Moldova has largest number of ATMs of 29 states in Europe and Central Asia


Moldova has the largest number of ATMs per 1 million of population among 29 countries in Europe, Eurasia region and the Central Asian region.

The third edition of the USAID's "Regional Benchmarking Report" shows that while the penetration of ATMs has stagnated or declined across the region, in Moldova it soared and was much above the average: 1,600 per 1 million of population in 2008, 2,400 in 2009 and 3,000 in 2011.

The figure is much higher than in all the 29 surveyed countries and even higher than in the Eurozone (around 1,000 ATMs). Russia is in the second place with over 1,500 ATMs per 1 million of population in 2011. In Ukraine the figure was at around 800 and in Romania at around 600.

Moldova also has the largest number of ATMs per 1,000 km 2  - 270 in 2011, compared with around 50 in Romania and Ukraine, 10 in Russia and 150 in the Eurozone.

Meanwhile, the USAID report shows that  the number of commercial bank branches per 1 million of population – around 100 - was much lower than in Russia and Romania (around 350) but higher than in Ukraine (less than 50). Yet, when it comes to the number of commercial bank branches per 1,000 km2, the figure in Moldova (10 bank branches) is higher than in Russia and Ukraine (2 bank branches), but  lower than in Romania (over 25).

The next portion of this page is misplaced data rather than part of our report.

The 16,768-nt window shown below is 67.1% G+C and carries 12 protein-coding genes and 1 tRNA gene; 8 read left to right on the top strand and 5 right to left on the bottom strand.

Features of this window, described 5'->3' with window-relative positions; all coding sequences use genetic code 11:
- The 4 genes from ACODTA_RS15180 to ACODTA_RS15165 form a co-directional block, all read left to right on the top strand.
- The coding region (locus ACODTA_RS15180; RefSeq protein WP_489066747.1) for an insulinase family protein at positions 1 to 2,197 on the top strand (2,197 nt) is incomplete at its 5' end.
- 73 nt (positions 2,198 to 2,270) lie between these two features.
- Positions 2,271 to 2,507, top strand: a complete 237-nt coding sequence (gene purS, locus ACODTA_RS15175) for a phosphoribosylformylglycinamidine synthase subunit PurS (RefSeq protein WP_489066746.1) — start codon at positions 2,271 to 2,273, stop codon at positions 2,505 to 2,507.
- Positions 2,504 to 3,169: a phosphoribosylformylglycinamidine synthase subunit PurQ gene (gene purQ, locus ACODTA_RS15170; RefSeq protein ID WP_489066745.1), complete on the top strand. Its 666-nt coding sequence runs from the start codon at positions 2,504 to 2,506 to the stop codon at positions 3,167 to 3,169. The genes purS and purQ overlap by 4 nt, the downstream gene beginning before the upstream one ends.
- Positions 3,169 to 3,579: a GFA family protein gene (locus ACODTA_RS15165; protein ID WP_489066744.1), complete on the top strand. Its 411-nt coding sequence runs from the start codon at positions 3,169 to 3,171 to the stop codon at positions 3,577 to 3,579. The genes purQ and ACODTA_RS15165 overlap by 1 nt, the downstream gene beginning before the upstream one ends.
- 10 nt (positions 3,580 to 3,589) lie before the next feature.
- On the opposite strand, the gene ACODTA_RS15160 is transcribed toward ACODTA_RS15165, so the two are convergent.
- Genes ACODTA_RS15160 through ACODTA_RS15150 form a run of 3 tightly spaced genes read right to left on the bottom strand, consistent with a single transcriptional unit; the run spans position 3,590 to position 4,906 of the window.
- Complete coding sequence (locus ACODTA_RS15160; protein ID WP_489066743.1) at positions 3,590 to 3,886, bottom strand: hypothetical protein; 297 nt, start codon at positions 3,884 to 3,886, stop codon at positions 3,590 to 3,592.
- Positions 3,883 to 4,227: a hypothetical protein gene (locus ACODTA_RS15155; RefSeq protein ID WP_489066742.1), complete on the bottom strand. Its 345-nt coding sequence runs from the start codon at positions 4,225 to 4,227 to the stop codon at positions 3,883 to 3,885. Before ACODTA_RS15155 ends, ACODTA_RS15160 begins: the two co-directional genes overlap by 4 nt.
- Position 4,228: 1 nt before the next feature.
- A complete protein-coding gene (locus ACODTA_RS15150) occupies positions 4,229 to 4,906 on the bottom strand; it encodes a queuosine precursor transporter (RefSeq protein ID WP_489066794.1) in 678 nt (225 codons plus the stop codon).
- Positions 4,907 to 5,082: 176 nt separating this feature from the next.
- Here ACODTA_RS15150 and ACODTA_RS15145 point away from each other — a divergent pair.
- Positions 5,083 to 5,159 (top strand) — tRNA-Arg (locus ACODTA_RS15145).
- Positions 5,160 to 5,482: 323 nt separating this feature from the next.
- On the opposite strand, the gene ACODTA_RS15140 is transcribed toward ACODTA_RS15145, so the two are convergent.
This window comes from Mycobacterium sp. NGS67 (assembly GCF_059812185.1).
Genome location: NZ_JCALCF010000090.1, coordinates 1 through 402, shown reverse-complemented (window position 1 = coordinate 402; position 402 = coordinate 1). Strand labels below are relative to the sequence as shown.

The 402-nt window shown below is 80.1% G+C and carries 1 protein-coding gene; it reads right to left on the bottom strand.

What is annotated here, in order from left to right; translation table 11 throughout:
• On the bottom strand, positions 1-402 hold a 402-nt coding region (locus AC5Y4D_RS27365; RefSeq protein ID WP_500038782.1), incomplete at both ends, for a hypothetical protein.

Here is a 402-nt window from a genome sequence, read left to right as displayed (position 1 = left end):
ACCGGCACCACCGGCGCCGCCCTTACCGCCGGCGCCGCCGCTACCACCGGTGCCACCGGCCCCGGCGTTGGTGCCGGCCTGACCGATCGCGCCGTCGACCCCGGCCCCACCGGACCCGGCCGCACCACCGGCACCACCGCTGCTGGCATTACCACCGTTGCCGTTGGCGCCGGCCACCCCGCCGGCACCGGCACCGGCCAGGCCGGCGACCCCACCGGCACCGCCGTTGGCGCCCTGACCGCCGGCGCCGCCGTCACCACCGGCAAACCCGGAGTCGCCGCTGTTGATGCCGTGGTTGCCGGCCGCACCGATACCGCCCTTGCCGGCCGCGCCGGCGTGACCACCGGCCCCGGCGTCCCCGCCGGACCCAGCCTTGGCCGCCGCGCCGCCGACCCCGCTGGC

The number of borrowers from commercial banks (around 50,000 per 1 million adults in 2007-2008 and around 40,000 in 2009-2010) lags badly behind Romania (210,000), Georgia (380,000) and the Eurozone (over 500,000).

According to the USAID's report, Moldova had the second highest banks' return on assets after Kyrgyzstan in 2007 (3.9%) and 2008 (3.5%). The figure lowered to minus 0.5% in 2009, but then increased to 0.5% in 2010 and to 2% in 2001. During all this period, banks' return on assets was less than 1% in the Eurozone.

Banks' non-performing loans represented 13% to total loans in Moldova in 2010 and 8% in 2011. In Ukraine they represented almost 15%, in Russia 6% and in Romania 14% in 2011. 

The USAID report also shows that in Moldova, like in Russia and Ukraine, deposits represent less than 40% of GDP. Credit stands also at less than 40% of GDP but the figure is lower than in Russia and Ukraine (around 60% in 2011).

Infotag's note: USAID's Regional Benchmarking Report included 11 states in Europe (Croatia, Estonia, Latvia, Slovenia, Bulgaria, Hungary, the Czech Republic, Poland, Lithuania, Slovakia, Romania), 6 in Balkans (Montenegro, Serbia, Bosnia and Herzegovina, Albania, Macedonia, Kosovo), 7 in Eurasia (Ukraine, Russia, Moldova, Belarus, Georgia, Armenia, Azerbaijan) and 5 in Central Asia (Kazakhstan, Uzbekistan, Kyrgyzstan, Tajikistan and Turkmenistan).

Adapted from Infotag

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